How Parks employees create and maintain tricky outdoor rinks
In the winter, coordinating and managing ice rink maintenance for the Minneapolis Park & Recreation Board takes up most of Bill Olson’s time.
Ice rink maintenance is a complex job, highly dependent on Mother Nature. "This year, the weather made it hard to build," said Olson, because this winter had been warmer than average.
Rink maintenance personnel can often be found out watering rinks as early as 5 a.m., taking advantage of the day’s coldest temperatures.
Olson said that despite straddling budget cuts last year and battling less-than-cooperative weather, park maintenance personnel have worked hard to meet their goal of creating and maintaining the ultimate in skating conditions for as long as possible.
Like many people in Southwest, Whittier resident Johann Hodne uses the ice every week. He likes to play pick-up hockey at Lake of the Isles, 2500 Lake Isles Pkwy., and appreciates the nice ice. "I think it’s really nice they clear off the ice," he said as he bounded to the middle of the rink with another skater.
Speed skater Becky Weinberg lives in Longfellow, but comes to Lake of the Isles skating rink three to four times a week — if it’s not too cold — to race around the rink’s periphery. "I think they do a really nice job keeping the ice nice," she said.
Building a rink
Olson said creating a rink for skating depends on the topography (turf versus lakes). Preparation can start as early as November.
On lakes, maintenance personnel wait until lake ice forms. Then they drill a hole and pump the water out of the lake over the top of the ice.
A turf rink is much more of a science.
Olson said they start sometime after Halloween, readying boards to build hockey rinks as they begin watering the soil, trying to build frost into the ground.
He said watering the soil creates a smoother rink for a longer period of time, delaying the inevitable slushy brown spots that develop with the approaching of spring.
"If you don’t build frost into the ground and try to just water and create a rink, gases will come out of the ground, causing brown soft lumps (in the ice) in February," Olson said. "Frost makes a noticeable difference in prolonging the quality ice."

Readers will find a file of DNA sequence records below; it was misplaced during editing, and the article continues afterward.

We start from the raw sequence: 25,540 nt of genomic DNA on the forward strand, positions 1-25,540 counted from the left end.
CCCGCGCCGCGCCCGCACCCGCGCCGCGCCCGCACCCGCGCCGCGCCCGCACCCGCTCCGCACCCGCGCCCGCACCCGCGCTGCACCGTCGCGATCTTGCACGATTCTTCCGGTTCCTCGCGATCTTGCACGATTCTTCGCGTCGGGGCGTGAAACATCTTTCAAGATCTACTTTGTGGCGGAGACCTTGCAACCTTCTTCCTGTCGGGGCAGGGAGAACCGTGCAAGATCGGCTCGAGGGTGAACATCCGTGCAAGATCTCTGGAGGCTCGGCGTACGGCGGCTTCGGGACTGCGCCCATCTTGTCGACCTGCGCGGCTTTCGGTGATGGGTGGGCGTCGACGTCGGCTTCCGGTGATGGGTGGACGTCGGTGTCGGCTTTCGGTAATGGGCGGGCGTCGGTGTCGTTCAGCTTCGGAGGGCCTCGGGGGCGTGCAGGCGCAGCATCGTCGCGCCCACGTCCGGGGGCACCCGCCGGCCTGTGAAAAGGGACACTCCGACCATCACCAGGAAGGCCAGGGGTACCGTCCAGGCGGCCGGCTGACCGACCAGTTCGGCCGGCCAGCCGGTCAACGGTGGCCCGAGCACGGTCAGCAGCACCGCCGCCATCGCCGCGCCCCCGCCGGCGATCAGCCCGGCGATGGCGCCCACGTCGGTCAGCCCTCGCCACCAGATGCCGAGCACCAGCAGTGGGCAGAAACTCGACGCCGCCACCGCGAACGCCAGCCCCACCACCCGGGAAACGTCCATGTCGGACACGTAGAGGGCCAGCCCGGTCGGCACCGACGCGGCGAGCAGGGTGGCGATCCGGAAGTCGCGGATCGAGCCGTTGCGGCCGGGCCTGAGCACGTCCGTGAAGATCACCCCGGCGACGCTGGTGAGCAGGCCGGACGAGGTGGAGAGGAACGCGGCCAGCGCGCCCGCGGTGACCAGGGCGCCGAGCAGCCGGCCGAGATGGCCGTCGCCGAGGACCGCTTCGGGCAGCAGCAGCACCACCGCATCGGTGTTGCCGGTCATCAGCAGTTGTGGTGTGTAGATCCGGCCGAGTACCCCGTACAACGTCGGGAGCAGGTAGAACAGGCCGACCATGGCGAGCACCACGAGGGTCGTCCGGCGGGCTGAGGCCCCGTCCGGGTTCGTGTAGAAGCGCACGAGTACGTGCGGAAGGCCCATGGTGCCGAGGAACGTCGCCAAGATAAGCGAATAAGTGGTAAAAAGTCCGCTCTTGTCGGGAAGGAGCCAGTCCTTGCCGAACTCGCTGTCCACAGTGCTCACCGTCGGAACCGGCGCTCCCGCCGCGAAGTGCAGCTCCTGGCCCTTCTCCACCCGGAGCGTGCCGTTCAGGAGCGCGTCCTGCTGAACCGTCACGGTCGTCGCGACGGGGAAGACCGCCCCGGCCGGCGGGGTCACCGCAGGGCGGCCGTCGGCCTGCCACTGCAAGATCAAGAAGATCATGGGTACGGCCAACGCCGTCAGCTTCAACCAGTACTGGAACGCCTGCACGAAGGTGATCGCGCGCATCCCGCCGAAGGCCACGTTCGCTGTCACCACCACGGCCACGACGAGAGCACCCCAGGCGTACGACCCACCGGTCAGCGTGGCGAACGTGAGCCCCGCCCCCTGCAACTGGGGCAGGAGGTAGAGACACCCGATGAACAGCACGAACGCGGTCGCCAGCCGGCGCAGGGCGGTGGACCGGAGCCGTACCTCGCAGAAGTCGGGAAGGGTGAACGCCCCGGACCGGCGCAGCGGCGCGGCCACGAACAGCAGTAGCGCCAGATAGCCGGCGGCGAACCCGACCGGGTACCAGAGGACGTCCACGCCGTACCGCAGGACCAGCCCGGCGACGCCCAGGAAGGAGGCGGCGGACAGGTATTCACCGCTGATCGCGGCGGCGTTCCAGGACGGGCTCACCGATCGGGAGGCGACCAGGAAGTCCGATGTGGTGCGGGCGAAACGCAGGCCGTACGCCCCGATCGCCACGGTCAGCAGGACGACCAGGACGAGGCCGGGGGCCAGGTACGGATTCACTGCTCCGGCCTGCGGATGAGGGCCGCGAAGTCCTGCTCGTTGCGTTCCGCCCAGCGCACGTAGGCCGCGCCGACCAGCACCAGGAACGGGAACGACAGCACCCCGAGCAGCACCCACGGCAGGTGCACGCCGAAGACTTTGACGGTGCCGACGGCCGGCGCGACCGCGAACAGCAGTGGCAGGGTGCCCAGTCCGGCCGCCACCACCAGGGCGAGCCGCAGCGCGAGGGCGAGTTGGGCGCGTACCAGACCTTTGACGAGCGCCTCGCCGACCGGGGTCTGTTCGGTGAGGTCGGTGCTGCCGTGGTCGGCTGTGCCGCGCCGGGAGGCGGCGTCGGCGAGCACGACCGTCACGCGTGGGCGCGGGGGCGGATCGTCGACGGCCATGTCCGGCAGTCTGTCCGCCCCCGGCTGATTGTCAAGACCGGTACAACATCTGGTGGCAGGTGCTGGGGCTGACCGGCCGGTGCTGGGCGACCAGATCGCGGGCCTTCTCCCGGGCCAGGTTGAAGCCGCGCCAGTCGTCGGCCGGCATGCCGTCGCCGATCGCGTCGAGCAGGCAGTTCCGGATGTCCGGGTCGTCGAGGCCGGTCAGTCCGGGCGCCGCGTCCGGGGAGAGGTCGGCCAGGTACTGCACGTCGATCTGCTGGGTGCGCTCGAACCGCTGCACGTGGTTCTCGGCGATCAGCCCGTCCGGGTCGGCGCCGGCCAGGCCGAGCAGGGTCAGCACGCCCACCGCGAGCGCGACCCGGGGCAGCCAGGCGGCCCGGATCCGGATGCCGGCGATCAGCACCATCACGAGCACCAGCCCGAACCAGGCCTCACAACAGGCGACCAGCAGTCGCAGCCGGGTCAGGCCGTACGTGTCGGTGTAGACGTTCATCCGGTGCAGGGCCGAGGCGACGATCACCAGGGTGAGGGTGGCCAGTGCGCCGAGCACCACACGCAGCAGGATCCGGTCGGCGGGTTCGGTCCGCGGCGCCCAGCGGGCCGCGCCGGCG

Park maintenance create ground frost by saturating the rink area with a 1-inch hose, hooked up to a park fire hydrant (they’re yellow), a park building spigot or a manhole built into the ground.
Olson said that once frost/ice appears, it’s important to spread water evenly, paying attention to the air and water temperature, as well as the hose’s water temperature.
Olson said if it’s too warm out, the water won’t freeze correctly; if the water is too warm or gets too concentrated in one area, it could melt through the ice, creating a drain. The same result is possible if the water comes out too fast.
Olson said when a 1-inch hose freezes, he would quickly drag it inside the park building, lifting it to the ceiling where hopefully the building’s heat would thaw the ice, draining the water outside.
This 1-inch hose, similar to a garden hose, is used to build frost before the rink is created and to resurface the ice. A 4-inch fire hose is used to flood the rink. These hoses are the heaviest, made of canvas with clunky bronze fixtures.
Despite the job’s early hours and sometimes frustrating aspects, Olson tries to stir up fun with the staff. He gives out annual awards to park employees for the earliest rink opening and highest ice quality. He said it’s becoming competitive; and to evaluate, he does surprise checks.
This year’s winner is District 1, including rinks in North Minneapolis and the rink in Bryn Mawr.
Maintaining an ice rink
Once a rink is created, the work is not over; maintaining it is key for optimum skating.
The average annual price for creating and maintaining a rink is $36,000, although some rinks can cost as much as $40,000 to $50,000, depending on their size and amenities.
First, only indoor rinks use Zambonis, so there is no Lake Harriet Zamboni to ride. Olson said Zambonis are expensive and impossible to get from rink to rink.
Maintaining the ice after creating it is different for turf and lake rinks.
Olson said shoveling the snow is critical on lake rinks because the snow can weigh down the ice, causing water to leak through. He said it’s a common problem around lake hockey rinks, causing them to form a slight dome.
Park staff sweep rinks every night and all are resurfaced daily.
How much resurfacing is needed depends on the weather. Olson said ice must be revived if there have been a few warm days with active skaters.